Before Joining USS Constitution
Philip was born in Marblehead, Massachusetts on December 17, 1786 to Philip and Hannah Brimblecom.
Like many Marblehead boys, Brimblecom spent some of his early years fishing for cod. In 1809, he gave up the hook and line and shipped on board his uncle’s schooner, the Springbird, for a voyage to Spain. Here his life took a turn for the worse. Taken by a French privateer off the coast of Spain, Brimblecom’s ship was impounded by the French government. Unemployed, with nowhere to go, he signed on board a French merchant ship bound for the Indian Ocean. Four days out, a British cruiser took the ship and Brimblecom found himself a prisoner of the Royal Navy. He was sent to England and imprisoned.
In October 1810, Philip managed to get a letter to his mother Hannah, in which he described his ordeal. In 1810, American was not yet at war with England, and Americans should not have been held as prisoners of war. Hannah sent Philip’s protection certificate and baptismal record to the American consulate in London to prove that her son was an American citizen. The consul responded that the English considered Brimblecom a prisoner of war because he had been captured while serving on a French privateer. Not liking this response, Hannah had a friend write to Secretary of State James Madison, requesting his help.
Meanwhile, the British took Brimblecom from prison and forced him to serve on board HMS Marlin. Not able to wait for a diplomatic resolution, he made his escape in 1812 and signed on board a ship destined for Newburyport, Massachusetts. Continuing his string of bad luck, the ship wrecked on the Orkney Islands. Brimblecom and others traveled from there to Scotland, where he shipped on board an American brig. But by then, America had declared war on Britain, and on the way across the Atlantic the British captured Brimblecom again. They took him to Newfoundland, where he was exchanged in September 1812.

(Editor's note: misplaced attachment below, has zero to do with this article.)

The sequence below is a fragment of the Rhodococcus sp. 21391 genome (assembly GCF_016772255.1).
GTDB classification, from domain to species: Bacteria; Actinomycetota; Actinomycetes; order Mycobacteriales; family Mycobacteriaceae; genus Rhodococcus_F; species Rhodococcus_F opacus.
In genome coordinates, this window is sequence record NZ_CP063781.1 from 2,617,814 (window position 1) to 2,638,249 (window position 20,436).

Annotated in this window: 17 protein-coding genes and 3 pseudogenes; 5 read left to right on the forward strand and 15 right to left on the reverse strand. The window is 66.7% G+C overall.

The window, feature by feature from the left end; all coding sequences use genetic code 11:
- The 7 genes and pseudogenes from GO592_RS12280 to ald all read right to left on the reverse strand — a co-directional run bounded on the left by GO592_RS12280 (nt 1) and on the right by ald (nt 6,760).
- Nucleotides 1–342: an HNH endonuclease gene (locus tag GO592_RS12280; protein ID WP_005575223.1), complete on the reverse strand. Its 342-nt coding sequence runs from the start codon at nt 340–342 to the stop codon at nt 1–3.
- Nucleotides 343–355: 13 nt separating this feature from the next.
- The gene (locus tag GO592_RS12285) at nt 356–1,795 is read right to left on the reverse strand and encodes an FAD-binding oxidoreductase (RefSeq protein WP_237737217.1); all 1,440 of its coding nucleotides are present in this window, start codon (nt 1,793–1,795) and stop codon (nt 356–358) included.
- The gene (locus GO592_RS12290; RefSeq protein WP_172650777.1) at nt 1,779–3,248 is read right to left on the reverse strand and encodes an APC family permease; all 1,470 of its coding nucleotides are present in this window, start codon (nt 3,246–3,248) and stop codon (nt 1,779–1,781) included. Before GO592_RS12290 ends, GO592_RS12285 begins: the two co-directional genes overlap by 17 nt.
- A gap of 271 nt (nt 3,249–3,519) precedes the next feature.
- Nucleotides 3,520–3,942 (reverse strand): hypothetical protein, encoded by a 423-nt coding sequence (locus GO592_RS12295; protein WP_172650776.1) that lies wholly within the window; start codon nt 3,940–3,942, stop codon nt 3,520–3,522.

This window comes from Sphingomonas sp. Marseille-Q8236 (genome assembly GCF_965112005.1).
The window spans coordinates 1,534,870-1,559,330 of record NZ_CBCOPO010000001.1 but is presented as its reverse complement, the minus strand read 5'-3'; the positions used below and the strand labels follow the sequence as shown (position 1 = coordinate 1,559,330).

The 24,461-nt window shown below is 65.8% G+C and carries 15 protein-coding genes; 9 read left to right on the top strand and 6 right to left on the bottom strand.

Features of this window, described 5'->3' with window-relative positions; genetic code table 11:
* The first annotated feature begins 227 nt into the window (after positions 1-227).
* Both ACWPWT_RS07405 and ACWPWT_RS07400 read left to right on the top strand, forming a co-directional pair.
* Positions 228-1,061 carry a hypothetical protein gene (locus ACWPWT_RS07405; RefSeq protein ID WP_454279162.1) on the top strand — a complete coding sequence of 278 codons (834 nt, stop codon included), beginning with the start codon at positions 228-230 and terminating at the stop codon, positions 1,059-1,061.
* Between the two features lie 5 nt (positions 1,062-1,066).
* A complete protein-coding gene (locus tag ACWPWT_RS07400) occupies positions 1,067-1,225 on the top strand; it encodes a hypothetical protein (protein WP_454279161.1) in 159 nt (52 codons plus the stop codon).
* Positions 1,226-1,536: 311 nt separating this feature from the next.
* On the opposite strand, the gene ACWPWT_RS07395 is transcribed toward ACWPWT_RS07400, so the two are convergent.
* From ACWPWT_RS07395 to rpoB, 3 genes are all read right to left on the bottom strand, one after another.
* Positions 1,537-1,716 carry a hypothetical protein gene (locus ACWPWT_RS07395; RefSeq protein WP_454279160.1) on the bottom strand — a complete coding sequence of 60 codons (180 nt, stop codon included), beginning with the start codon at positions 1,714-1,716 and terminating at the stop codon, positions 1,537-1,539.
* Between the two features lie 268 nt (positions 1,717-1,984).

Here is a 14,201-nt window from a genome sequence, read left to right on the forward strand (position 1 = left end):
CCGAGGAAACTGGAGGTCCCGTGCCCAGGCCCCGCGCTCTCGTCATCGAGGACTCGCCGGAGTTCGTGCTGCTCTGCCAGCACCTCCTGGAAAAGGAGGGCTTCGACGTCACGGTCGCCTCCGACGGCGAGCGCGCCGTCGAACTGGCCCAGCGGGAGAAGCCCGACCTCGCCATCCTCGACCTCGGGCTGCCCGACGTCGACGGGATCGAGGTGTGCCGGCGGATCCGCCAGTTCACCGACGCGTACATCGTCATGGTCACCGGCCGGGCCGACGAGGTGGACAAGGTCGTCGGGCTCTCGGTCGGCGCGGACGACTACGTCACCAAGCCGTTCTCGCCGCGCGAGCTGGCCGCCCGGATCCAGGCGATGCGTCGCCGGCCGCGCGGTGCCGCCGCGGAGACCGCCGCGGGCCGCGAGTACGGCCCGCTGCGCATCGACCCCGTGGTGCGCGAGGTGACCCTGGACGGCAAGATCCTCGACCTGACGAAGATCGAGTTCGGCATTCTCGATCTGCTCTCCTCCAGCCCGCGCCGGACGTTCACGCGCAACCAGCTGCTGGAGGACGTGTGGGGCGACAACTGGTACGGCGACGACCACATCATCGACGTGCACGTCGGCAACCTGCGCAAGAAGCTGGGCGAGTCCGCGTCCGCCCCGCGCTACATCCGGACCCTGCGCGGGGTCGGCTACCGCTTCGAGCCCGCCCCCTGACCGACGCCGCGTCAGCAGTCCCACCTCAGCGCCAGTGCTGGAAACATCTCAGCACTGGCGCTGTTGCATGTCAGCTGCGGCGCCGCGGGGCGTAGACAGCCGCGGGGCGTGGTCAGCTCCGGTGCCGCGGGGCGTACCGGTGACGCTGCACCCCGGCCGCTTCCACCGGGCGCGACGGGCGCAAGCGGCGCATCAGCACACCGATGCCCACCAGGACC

Brimblecom had two sisters and two brothers. We don’t know if he ever married.
At age 16, Brimblecom stood 5 feet 4 inches tall and had a light complexion.
Life Aboard USS Constitution
A free man on American soil, Brimblecom immediately signed on to Constitution as an able seaman, entering the ship on September 25, 1812. He was discharged at Boston on March 13, 1813.
As an able seaman, Philip Brimblecom was deeply involved in the everyday sailing of the ship. He took turns steering the ship, helped with routine maintenance, worked aloft to take in and make sail, and participated in the hundreds of other details that made the ship run efficiently.
Battles and Engagements
Brimblecoms’s battle station was at the No. 1 long gun where he worked as 1st Loader. As he strained to sponge his gun during the battle with HMS Java on December 29, 1812, an enemy cannon ball shot away his left arm at the elbow. He recovered from the wound, but was forever crippled.
With only one arm, Brimblecom failed to find work as a seaman, and twice wrote the Navy seeking employment and for an increase in his $6 per month pension, which he and his mother relied on. He complained that “some of the rest that was wounded with me has had an addition to their pension money.”
Brimblecom was given a job at the Charlestown Navy Yard in 1816, and at the Portsmouth Navy Yard the following year. By 1820 he was unable “to do anything for a living,” and, since he had “no friends on earth,” he asked the government to take his request “into consideration and look after a poor distressed crippled sailor” who “for 22 long months…[has] never seen a well day.” The response, if any, to his final request is unknown.
Philip Brimblecom died February 1, 1824 in Marblehead, Massachusetts. He was only 38 years old.